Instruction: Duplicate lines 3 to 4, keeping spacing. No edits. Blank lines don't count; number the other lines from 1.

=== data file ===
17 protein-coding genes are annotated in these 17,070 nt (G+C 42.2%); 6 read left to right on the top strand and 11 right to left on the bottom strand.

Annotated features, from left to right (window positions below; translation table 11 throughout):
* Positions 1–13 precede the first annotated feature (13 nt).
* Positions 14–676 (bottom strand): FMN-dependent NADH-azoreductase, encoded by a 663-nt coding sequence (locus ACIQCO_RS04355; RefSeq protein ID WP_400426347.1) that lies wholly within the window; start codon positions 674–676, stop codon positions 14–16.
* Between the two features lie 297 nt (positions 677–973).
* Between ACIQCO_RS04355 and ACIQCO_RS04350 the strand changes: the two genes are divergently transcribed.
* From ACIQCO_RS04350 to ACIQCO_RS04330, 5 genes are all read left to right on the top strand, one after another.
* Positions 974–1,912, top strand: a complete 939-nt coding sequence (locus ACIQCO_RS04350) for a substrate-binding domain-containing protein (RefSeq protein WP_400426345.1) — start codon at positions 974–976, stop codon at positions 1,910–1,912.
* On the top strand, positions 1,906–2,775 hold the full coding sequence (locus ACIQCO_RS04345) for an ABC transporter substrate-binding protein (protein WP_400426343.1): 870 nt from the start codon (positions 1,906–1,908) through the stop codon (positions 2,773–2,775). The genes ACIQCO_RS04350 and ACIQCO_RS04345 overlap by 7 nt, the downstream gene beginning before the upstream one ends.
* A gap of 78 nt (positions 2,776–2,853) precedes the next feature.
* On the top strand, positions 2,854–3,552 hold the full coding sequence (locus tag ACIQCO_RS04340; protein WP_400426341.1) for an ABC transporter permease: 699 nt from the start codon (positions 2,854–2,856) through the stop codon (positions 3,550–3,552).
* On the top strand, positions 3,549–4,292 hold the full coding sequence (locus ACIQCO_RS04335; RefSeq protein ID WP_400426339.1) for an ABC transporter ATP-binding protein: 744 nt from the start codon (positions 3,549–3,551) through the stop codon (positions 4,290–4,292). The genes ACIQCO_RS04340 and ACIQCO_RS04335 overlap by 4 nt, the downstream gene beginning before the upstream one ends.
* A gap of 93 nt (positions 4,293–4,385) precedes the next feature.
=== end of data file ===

* Positions 1–13 precede the first annotated feature (13 nt).
* Positions 14–676 (bottom strand): FMN-dependent NADH-azoreductase, encoded by a 663-nt coding sequence (locus ACIQCO_RS04355; RefSeq protein ID WP_400426347.1) that lies wholly within the window; start codon positions 674–676, stop codon positions 14–16.